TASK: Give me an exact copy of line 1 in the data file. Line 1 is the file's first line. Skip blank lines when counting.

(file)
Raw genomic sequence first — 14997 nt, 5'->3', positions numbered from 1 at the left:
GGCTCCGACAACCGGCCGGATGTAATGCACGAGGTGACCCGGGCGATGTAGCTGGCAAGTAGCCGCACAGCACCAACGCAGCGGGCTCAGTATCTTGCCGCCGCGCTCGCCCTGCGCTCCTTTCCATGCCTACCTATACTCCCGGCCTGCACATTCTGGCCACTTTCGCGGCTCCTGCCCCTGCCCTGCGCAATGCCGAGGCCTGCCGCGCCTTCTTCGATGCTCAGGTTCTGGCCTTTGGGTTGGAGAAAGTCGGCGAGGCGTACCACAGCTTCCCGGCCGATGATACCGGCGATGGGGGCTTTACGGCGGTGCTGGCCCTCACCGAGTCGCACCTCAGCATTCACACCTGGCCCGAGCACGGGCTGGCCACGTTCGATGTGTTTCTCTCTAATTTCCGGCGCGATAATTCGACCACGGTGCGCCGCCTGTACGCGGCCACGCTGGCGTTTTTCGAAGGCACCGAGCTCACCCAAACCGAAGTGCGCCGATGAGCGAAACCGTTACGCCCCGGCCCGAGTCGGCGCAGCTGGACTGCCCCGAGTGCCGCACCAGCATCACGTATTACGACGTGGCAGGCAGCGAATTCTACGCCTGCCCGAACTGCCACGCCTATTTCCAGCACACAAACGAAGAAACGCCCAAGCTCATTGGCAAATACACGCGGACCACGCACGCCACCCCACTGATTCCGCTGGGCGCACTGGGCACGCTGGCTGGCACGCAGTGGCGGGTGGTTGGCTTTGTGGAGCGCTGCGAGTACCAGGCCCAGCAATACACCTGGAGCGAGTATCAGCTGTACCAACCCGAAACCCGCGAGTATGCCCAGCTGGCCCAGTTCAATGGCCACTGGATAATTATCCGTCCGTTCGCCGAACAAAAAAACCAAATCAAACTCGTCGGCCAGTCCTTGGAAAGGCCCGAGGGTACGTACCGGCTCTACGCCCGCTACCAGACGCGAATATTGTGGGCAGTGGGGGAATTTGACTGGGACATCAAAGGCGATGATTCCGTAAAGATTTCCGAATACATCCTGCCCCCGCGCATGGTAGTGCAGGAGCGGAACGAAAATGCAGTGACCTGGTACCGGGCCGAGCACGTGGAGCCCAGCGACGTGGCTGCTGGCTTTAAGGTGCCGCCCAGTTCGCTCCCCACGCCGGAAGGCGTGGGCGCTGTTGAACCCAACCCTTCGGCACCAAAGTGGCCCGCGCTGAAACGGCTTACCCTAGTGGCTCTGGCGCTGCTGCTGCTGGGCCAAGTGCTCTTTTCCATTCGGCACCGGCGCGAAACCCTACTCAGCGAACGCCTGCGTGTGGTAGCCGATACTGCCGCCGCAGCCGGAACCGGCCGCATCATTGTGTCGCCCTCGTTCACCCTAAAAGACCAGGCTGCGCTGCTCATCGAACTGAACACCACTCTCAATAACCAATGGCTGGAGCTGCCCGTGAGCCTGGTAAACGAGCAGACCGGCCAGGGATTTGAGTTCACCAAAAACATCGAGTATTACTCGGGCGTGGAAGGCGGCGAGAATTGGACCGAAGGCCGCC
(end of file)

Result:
Raw genomic sequence first — 14997 nt, 5'->3', positions numbered from 1 at the left: